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A Numerical Model for Liquefaction in Sand Deposits.
Liou, C. P.
National Science Foundation, Washington, DC. Engineering and Applied Science., April 1976, 221 p.
Identifying Number(s)
A continuous model for soil liquefaction in a horizontal or nearly horizontal deposit subjected to ground shaking, as in earthquakes, is described. Information from the numerical model is significant because liquefaction may cause soils to lose their shearing strength or undergo extensive lateral displacements resulting in large scale landslides. Liquefaction involves the change of a saturated granular soil to a liquid state due to increased pore water pressure. A liquefaction model was developed comprising two inter-active parts, the shear wave submodel and the pressure wave submodel. Shear-strain relationships were formulated for the two-phase soil medium, and the governing equations for pressure wave propagation were then developed. A coupling between shear wave propagation and the vertical motion of soil due to changes in its vertical compressibility was developed. Coupled together, these two submodels constitute the liquefaction model. Application of this liquefaction model to case studies related to the Niigata earthquake of 1964 demonstrated the potential applicability of the model to liquefaction. A literature review, glossary, equations, figures, tables, appendix, and references are included.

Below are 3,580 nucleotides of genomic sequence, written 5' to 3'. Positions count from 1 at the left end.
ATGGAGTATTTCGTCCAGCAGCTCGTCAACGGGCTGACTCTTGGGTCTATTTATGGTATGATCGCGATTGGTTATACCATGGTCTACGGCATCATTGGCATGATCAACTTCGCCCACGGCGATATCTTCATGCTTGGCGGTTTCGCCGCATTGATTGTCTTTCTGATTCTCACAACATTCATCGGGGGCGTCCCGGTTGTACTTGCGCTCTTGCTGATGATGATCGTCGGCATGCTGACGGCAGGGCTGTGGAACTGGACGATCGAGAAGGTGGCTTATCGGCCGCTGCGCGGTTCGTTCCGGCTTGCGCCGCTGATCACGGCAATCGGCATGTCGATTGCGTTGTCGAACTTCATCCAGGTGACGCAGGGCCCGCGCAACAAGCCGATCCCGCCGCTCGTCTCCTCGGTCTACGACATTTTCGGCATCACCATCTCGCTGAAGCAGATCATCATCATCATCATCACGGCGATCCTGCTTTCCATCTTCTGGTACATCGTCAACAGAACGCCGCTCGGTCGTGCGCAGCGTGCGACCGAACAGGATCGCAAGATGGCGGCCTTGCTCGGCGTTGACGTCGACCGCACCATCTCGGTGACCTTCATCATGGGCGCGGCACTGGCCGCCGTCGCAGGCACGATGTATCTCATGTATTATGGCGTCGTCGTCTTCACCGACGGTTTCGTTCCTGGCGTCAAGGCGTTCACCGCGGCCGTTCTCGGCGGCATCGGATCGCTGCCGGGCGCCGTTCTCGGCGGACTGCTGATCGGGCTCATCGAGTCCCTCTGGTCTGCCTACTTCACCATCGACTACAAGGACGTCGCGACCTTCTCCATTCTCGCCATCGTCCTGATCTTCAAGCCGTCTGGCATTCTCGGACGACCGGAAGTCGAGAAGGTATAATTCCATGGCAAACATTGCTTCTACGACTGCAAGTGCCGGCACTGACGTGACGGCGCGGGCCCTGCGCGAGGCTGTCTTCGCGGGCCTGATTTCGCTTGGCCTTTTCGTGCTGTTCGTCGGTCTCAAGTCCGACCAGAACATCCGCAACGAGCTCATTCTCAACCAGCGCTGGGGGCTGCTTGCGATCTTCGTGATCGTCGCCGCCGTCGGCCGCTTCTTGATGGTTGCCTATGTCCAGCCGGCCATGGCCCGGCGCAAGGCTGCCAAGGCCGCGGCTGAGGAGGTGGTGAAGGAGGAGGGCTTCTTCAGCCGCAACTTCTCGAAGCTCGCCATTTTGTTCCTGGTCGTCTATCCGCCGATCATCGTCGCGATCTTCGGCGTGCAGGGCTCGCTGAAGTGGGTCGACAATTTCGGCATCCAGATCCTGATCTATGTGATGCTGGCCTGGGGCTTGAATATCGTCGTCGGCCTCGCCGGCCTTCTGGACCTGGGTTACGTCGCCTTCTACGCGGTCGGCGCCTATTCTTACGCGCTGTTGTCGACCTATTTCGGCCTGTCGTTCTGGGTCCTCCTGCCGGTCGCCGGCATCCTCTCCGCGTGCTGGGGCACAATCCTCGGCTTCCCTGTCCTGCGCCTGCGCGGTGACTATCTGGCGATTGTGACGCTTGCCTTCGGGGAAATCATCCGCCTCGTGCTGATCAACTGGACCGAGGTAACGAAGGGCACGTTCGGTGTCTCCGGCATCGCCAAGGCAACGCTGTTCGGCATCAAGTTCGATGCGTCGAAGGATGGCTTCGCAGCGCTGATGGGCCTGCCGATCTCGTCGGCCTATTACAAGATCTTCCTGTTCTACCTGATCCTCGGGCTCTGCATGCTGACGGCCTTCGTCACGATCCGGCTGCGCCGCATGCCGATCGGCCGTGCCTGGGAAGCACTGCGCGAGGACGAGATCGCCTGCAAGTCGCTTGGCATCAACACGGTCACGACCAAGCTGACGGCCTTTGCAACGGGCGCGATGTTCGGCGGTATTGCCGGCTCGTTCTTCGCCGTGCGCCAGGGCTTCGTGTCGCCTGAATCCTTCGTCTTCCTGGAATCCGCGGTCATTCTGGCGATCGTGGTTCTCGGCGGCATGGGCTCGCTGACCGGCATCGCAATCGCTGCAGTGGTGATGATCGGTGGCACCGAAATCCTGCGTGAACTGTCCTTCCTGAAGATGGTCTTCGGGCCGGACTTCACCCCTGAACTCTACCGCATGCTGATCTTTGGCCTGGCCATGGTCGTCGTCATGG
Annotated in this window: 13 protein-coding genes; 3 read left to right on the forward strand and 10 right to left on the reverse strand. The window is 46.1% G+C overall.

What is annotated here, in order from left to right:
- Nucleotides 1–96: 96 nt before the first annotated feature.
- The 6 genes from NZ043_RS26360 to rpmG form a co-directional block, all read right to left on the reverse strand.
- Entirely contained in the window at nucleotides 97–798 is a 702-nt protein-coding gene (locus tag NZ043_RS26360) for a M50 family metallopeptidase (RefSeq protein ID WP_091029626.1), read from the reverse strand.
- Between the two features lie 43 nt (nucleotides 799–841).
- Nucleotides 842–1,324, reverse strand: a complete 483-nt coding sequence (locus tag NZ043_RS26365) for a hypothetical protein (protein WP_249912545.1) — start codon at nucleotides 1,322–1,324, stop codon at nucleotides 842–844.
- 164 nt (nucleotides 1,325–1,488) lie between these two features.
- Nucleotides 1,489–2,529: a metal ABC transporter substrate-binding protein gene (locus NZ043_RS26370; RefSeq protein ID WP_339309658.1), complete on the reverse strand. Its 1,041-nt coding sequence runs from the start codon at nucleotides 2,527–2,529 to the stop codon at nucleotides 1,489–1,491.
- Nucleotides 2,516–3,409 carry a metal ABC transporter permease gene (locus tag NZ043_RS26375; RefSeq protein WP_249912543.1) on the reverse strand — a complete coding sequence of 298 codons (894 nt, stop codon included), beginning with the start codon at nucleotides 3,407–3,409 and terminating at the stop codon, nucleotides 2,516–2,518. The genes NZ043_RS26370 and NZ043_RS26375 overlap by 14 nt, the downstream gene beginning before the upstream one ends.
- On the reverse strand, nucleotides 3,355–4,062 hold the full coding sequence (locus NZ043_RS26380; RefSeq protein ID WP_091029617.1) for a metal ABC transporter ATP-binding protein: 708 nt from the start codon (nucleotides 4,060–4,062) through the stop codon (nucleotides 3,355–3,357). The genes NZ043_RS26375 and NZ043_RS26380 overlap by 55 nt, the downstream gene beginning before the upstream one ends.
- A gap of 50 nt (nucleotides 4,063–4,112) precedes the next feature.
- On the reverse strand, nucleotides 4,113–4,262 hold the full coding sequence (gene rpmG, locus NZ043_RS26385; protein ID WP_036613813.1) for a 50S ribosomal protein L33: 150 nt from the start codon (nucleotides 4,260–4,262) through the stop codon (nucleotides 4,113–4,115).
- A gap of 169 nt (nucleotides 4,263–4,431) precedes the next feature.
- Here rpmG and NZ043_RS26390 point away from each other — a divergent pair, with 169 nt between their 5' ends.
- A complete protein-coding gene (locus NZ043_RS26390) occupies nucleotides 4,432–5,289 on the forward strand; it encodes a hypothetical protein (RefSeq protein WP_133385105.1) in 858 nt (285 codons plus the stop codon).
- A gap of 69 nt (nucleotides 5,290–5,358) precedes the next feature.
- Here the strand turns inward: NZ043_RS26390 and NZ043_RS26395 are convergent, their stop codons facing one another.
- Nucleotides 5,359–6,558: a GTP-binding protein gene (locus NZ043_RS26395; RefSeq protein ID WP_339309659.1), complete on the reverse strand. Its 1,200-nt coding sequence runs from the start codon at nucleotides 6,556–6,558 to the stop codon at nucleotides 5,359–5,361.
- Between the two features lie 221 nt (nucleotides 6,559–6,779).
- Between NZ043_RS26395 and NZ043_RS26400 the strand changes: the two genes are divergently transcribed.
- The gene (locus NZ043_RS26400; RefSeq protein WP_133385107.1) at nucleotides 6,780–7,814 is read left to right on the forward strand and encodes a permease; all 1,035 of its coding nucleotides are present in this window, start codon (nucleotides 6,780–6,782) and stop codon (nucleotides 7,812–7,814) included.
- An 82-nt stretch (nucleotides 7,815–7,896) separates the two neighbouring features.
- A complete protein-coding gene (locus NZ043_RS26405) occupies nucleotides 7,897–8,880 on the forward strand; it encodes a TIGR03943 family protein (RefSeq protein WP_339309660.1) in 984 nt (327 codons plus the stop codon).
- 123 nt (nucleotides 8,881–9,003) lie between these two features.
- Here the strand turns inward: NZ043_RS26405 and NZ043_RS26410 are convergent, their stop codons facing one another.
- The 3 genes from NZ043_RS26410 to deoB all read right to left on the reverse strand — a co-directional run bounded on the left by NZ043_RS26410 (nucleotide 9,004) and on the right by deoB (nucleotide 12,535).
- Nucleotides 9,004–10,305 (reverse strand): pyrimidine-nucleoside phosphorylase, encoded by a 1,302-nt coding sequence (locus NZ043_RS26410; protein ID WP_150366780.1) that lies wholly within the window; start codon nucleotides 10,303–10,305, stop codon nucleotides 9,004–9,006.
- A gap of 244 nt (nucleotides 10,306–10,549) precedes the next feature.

Stress strain diagrams; Seismic waves; Shear stresses; Earth movements; Earthquake engineering; Secondary waves; Pore pressure; Liquefaction; Soil dynamics; Liquefaction (Soils); Sands; Earthquakes